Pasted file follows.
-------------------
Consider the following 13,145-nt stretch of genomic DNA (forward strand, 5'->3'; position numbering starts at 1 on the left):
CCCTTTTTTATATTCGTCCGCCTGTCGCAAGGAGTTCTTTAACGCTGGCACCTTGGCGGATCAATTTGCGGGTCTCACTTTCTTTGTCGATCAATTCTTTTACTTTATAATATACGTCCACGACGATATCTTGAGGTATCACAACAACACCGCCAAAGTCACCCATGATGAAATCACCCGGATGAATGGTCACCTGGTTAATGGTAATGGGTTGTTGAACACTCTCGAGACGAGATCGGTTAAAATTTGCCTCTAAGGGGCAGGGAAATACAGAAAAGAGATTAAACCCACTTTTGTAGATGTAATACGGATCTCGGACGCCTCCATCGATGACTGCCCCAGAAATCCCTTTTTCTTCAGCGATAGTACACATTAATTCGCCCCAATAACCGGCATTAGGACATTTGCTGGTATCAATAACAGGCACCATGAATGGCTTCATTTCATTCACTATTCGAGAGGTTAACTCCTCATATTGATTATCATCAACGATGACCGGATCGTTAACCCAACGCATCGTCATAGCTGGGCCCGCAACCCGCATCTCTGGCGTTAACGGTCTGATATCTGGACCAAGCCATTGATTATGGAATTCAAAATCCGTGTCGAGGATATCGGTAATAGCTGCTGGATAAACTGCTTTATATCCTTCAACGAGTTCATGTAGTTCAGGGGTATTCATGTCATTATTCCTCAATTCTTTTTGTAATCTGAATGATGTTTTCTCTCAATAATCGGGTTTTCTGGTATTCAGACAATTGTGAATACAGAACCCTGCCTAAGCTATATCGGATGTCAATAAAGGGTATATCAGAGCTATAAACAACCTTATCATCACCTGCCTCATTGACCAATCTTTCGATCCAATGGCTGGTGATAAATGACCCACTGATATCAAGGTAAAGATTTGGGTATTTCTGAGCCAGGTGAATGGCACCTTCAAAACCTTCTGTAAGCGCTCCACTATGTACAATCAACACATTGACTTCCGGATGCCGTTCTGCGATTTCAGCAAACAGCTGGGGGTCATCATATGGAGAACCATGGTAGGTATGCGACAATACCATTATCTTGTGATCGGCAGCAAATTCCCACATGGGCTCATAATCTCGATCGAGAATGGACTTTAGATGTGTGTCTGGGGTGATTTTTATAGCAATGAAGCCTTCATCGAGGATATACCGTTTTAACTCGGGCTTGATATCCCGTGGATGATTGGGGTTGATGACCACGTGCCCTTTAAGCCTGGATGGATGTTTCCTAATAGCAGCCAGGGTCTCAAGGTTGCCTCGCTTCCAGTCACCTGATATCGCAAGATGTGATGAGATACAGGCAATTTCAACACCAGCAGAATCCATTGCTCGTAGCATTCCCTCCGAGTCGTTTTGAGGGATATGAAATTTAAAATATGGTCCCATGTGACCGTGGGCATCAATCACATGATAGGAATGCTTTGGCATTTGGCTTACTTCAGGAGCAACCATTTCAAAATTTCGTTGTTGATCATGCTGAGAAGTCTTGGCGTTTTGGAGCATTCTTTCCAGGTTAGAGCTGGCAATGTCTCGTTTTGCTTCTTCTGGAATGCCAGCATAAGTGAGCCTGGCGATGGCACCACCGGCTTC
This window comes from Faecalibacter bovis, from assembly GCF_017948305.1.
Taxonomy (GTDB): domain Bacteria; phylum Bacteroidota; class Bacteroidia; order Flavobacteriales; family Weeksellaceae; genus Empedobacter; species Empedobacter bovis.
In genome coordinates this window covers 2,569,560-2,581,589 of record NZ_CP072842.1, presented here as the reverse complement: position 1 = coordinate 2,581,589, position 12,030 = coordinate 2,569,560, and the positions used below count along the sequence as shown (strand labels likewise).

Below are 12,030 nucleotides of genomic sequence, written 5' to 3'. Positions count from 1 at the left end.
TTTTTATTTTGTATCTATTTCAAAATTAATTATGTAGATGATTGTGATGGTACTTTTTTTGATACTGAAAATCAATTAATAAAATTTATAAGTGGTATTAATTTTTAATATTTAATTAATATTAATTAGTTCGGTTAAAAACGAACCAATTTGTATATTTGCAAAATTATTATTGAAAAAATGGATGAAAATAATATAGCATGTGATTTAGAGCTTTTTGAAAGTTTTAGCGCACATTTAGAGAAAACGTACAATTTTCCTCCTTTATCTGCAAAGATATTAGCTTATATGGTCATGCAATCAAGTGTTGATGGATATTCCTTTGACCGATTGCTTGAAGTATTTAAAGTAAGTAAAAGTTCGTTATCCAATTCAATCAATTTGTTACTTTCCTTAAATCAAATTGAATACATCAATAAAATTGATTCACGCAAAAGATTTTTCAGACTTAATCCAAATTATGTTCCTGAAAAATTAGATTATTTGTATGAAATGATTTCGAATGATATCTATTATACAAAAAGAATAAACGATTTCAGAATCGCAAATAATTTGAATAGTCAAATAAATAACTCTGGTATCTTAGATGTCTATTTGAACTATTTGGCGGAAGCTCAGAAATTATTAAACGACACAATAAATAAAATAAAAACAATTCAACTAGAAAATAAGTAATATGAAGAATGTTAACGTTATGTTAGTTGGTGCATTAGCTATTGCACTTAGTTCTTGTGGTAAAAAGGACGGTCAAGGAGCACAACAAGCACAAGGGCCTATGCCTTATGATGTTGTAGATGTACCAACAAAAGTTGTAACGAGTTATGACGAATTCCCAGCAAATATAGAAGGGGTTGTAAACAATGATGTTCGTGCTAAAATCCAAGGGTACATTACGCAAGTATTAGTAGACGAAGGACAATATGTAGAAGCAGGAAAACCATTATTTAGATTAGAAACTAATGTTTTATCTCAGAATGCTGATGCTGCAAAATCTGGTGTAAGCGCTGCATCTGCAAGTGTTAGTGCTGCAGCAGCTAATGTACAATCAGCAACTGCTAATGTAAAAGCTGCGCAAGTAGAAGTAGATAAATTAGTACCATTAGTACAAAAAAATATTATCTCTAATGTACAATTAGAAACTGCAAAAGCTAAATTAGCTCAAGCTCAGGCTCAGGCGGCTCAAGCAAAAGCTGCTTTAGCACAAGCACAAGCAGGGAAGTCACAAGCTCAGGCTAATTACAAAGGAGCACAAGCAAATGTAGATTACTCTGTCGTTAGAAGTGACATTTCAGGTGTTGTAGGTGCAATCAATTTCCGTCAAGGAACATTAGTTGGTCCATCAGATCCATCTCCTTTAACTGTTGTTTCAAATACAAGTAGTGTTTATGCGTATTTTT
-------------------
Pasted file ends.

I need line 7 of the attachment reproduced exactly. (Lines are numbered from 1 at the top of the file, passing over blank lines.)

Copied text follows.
TTTTTATTTTGTATCTATTTCAAAATTAATTATGTAGATGATTGTGATGGTACTTTTTTTGATACTGAAAATCAATTAATAAAATTTATAAGTGGTATTAATTTTTAATATTTAATTAATATTAATTAGTTCGGTTAAAAACGAACCAATTTGTATATTTGCAAAATTATTATTGAAAAAATGGATGAAAATAATATAGCATGTGATTTAGAGCTTTTTGAAAGTTTTAGCGCACATTTAGAGAAAACGTACAATTTTCCTCCTTTATCTGCAAAGATATTAGCTTATATGGTCATGCAATCAAGTGTTGATGGATATTCCTTTGACCGATTGCTTGAAGTATTTAAAGTAAGTAAAAGTTCGTTATCCAATTCAATCAATTTGTTACTTTCCTTAAATCAAATTGAATACATCAATAAAATTGATTCACGCAAAAGATTTTTCAGACTTAATCCAAATTATGTTCCTGAAAAATTAGATTATTTGTATGAAATGATTTCGAATGATATCTATTATACAAAAAGAATAAACGATTTCAGAATCGCAAATAATTTGAATAGTCAAATAAATAACTCTGGTATCTTAGATGTCTATTTGAACTATTTGGCGGAAGCTCAGAAATTATTAAACGACACAATAAATAAAATAAAAACAATTCAACTAGAAAATAAGTAATATGAAGAATGTTAACGTTATGTTAGTTGGTGCATTAGCTATTGCACTTAGTTCTTGTGGTAAAAAGGACGGTCAAGGAGCACAACAAGCACAAGGGCCTATGCCTTATGATGTTGTAGATGTACCAACAAAAGTTGTAACGAGTTATGACGAATTCCCAGCAAATATAGAAGGGGTTGTAAACAATGATGTTCGTGCTAAAATCCAAGGGTACATTACGCAAGTATTAGTAGACGAAGGACAATATGTAGAAGCAGGAAAACCATTATTTAGATTAGAAACTAATGTTTTATCTCAGAATGCTGATGCTGCAAAATCTGGTGTAAGCGCTGCATCTGCAAGTGTTAGTGCTGCAGCAGCTAATGTACAATCAGCAACTGCTAATGTAAAAGCTGCGCAAGTAGAAGTAGATAAATTAGTACCATTAGTACAAAAAAATATTATCTCTAATGTACAATTAGAAACTGCAAAAGCTAAATTAGCTCAAGCTCAGGCTCAGGCGGCTCAAGCAAAAGCTGCTTTAGCACAAGCACAAGCAGGGAAGTCACAAGCTCAGGCTAATTACAAAGGAGCACAAGCAAATGTAGATTACTCTGTCGTTAGAAGTGACATTTCAGGTGTTGTAGGTGCAATCAATTTCCGTCAAGGAACATTAGTTGGTCCATCAGATCCATCTCCTTTAACTGTTGTTTCAAATACAAGTAGTGTTTATGCGTATTTTT